In short: If you’re looking to establish a culture that leans on data and experimentation to drive decision making, it starts with building a culture of curiosity.  This, in turn, requires a healthy mix of quant and qual research that nails all of the what, why and why not questions.

 

Developing a solid culture that leans on data and insights require a comprehensive research toolset that combines both quantitative and qualitative research.  This means covering all of the “what”, “why” and “why not” questions.  We’ll examine the importance of each question type below.

 

The what

In business, we need to know what is driving success.  We can drill into these types of questions with both quantitative and qualitative research.  An example is a recent experiment we at LiftCentro did on a website component whose purpose is to promote the sign up of our customer’s newsletter.  We tested both copy and the overall design of the component, but we constructed the experiment in a way that helped us zero in on exactly what was driving success.

When isolating just the design change, we saw a 65% uptick in newsletter sign ups.  Bingo.  When we isolated just the copy change, we did not see any significant differences between the control copy and the copy test variation.  No Bingo. This is a quantitative approach to identifying what is working and, also important, what is not.

A common approach to answering what questions with qualitative research is to tap user research or surveys.  Platforms like Wevo enable you to get the best of both worlds by probing into the minds of people to understand what key drivers are, for example, to motivate a purchase, but with sample sizes that are higher than your typical user study.

 

What, why and why not

 

The why

Answering the what questions is fundamental to any research. But building cultures of curiosity must go farther.  You need to understand feelings and motivations for those you are selling to.  Having empathy for the customer is central to the heavy emphasis on customer experience we constantly hear about these days.  To have and show empathy we need to dig deeper than understanding the what.  We need to know what they love about us and what they don’t love about us.

A good example of drilling into the why doubles as the most fundamental way in which sales and marketing can help each other out in both the short and long term.  When a sale has been made, understand why it was made.  Learn why the prospect was compelled to spend money on your product.  This is particularly important in higher price point B2B scenarios, but these why factors can be uncovered in the B2C world through reviews as well.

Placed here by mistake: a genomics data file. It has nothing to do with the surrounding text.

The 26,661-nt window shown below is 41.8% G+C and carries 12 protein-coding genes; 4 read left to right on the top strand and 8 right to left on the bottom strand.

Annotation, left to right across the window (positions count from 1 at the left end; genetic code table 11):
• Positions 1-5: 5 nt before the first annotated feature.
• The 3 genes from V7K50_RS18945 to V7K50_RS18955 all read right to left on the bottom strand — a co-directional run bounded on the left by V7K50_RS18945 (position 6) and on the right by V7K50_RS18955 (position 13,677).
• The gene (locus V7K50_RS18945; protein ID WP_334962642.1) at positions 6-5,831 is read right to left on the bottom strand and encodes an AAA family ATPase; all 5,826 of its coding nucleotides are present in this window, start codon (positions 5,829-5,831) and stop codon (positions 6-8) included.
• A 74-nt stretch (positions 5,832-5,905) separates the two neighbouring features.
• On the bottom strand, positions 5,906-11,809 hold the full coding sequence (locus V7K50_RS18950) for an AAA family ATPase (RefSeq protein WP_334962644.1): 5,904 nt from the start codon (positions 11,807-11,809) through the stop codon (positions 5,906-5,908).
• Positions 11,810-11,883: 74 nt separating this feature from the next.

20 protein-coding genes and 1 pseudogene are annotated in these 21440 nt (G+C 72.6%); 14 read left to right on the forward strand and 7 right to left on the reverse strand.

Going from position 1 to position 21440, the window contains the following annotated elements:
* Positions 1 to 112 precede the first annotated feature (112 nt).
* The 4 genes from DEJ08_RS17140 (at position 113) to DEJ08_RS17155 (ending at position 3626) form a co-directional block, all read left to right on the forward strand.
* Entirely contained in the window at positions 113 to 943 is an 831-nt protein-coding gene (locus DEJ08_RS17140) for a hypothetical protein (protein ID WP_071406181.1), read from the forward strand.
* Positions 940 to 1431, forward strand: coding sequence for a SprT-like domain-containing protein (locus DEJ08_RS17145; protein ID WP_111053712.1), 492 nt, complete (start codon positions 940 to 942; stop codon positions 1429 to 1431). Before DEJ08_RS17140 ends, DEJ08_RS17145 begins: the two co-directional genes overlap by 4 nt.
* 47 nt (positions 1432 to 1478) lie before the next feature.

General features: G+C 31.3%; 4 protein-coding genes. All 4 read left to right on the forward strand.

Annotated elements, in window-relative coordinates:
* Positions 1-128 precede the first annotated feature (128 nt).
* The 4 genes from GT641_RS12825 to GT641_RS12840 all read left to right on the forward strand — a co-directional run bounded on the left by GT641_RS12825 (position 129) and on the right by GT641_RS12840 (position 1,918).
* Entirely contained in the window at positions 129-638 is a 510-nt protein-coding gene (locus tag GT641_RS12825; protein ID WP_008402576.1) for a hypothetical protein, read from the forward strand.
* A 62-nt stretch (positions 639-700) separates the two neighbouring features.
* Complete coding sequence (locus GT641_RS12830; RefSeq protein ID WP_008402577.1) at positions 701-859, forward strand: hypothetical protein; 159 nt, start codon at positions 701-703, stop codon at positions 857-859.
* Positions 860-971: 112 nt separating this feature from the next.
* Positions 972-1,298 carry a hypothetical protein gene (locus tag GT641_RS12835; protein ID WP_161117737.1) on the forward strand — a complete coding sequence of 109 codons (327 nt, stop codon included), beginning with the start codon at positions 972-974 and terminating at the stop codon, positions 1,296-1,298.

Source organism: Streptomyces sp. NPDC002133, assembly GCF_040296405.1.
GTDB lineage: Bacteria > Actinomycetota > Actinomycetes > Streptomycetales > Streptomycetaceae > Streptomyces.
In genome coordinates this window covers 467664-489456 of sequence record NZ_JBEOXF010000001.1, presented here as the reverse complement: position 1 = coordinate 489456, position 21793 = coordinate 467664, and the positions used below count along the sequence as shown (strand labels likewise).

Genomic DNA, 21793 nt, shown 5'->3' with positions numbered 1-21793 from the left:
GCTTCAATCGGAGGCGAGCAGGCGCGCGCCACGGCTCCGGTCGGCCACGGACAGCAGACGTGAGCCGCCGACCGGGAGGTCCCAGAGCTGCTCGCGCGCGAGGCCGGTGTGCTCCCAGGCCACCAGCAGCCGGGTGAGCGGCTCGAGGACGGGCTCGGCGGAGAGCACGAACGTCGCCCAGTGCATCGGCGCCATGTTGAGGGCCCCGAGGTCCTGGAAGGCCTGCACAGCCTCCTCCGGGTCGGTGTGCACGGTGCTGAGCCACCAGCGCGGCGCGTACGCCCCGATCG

Jot down the why answers and get them over to your Marketing team so the Marketing team can experiment with how to weave them into new messaging frameworks.  Once validated, the end result is more future demand.  By probing on the why and sharing knowledge across teams with platforms like Datatinga, we’ve come full circle.  The Sales team has helped Marketing and the Marketing team has helped the Sales team by getting more people into the purchase path.

 

The why not

Last but definitely not least, we need to conquer the why not.  Why not questions usually need to tap qualitative research.  We need to ask people questions so we can understand what some of the factors could be for not wanting to move forward in a process, or buyer journey.

I recently conducted a poll to probe on how a “pricing” link that leads to a page without any pricing listed whatsoever impacts the mindset of the visitor who clicks the pricing link with some anticipation of what is to come.  Out of the 70 respondents, a whopping 59 (84%) indicated that they would not only be annoyed in this scenario, but that this may actually affect their decision to purchase from the company behind the website.  Of the remaining responders, 9 (13%) indicated that they too would be annoyed, but it would have no impact on their purchase decision.  Only 2 (3%) indicated “Whatever – no big deal.”

What we are doing here is uncovering a why not type question.  We are piecing together a reason why someone would not want to purchase.  If we didn’t have the gumption – we love that word – to ask, how would we understand this kind of impact a user flow has on someone’s propensity to purchase?  Split testing and digital analytics simply cannot get at these why nots, and it’s why tapping the full arsenal of research tools is important to building your knowledge about what propels audiences to buy – and not to buy.

 

Cover it all.  Tackle the what questions, but don’t forget to probe into the why and why nots.